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jonpo

Investment Banks Launch The Smackdown On The Hedge Fund Barbarians

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Maybe its self-preservation.

At this stage the hedge funds may want to borrow money to short the crap out of the companies they are borrowing from (and all their pools of investments). :lol:

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"harder to finance their leverage" - yes, but why was it so easy in the first place????????????????

Thats easy, same as your bank manager/account jockey pushing you to borrow money. They get comissions, and the bank they work for, getting the money back and interest has been a free ride for many years, now they panic and see risk. Suspect your own banks staff will be getting messages from above soon along the lines of ' If you lend money and we dont get it back, your out!''

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Maybe its self-preservation.

At this stage the hedge funds may want to borrow money to short the crap out of the companies they are borrowing from (and all their pools of investments). :lol:

Very plausible. The strange and byzantine involvement of hedge funds in the ongoing ABN-AMRO takeover saga is a case in point.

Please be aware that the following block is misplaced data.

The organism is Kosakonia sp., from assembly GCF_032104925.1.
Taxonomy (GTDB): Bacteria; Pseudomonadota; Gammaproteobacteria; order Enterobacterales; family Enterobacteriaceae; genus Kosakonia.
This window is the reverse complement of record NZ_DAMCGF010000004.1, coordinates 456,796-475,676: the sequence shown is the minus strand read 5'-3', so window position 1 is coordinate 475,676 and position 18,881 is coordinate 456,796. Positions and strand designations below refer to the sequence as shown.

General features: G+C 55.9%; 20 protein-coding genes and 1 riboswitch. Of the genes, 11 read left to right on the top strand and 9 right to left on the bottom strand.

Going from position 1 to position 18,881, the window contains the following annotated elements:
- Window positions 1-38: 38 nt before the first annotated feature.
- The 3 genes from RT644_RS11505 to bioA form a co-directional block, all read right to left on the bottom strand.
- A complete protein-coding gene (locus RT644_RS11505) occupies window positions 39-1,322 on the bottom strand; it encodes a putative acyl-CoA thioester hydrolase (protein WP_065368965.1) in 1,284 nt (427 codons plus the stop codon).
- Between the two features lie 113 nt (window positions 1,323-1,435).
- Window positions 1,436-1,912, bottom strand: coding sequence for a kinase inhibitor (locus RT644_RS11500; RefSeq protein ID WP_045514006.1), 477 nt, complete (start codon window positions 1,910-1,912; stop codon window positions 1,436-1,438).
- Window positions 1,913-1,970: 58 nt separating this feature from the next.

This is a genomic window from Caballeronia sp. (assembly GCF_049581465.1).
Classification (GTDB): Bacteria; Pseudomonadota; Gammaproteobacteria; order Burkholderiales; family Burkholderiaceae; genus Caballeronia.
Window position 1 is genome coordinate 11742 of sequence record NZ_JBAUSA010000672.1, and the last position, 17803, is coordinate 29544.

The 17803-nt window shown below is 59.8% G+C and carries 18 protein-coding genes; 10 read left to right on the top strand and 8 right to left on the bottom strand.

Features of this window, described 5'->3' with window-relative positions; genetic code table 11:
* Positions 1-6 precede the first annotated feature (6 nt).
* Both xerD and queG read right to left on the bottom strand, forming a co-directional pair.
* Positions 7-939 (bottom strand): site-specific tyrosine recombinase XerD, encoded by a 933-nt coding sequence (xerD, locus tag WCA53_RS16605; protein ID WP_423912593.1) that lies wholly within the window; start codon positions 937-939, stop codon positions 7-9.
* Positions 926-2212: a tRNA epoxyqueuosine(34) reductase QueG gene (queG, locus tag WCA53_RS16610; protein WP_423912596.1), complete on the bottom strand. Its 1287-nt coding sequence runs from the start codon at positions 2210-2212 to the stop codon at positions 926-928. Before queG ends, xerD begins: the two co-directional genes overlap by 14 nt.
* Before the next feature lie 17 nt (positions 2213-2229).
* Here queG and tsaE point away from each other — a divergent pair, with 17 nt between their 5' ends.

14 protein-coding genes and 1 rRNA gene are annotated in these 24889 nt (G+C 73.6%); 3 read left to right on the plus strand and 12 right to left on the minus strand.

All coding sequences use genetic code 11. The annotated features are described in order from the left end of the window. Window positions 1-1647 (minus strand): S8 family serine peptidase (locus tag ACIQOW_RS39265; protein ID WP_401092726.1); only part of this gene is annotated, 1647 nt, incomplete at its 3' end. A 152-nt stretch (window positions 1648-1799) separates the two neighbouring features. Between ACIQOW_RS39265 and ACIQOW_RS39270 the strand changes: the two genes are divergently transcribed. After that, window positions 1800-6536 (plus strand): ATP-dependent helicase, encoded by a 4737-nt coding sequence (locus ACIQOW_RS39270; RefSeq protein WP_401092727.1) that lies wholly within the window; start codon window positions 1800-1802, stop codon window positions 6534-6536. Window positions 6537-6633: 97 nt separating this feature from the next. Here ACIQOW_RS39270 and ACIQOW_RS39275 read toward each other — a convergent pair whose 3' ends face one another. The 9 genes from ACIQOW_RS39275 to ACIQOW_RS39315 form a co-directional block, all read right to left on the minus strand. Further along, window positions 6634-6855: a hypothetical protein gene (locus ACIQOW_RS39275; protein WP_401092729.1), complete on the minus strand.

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Very plausible. The strange and byzantine involvement of hedge funds in the ongoing ABN-AMRO takeover saga is a case in point.

Hedge funds’ dirty tricks offer to Barclays

A GROUP of hedge funds has secretly approached Barclays to ask it to help torpedo Royal Bank of Scotland’s €71 billion (£48 billion) consortium bid to buy ABN Amro, the Dutch bank.

Barclays is mounting a rival takeover bid for ABN. The hedge-fund plan, which was rejected, could have secured it victory in the battle. The revelation provides a glimpse into the dirty tricks being used by hedge funds and other traders to make money out of the world’s biggest-ever deal in the financial-services sector.

The hedge funds wanted Barclays to acquire shares in Fortis, the Belgian bank that is part of the RBS consortium. Barclays would then have used the shares to vote against a proposed £8.7 billion rights issue by Fortis to finance its share of the ABN takeover. The fundraising will be voted on by Fortis shareholders on August 6.

Fortis is viewed as the weakest link in the RBS consortium. If the rights issue is blocked, it would derail the bid and remove the uncertainty from the Fortis share price. If this happened, a number of hedge funds stand to pocket big gains from an expected sharp rise in the Fortis share price, which has fallen 15% since April when the Belgian bank said it was a member of the consortium bid.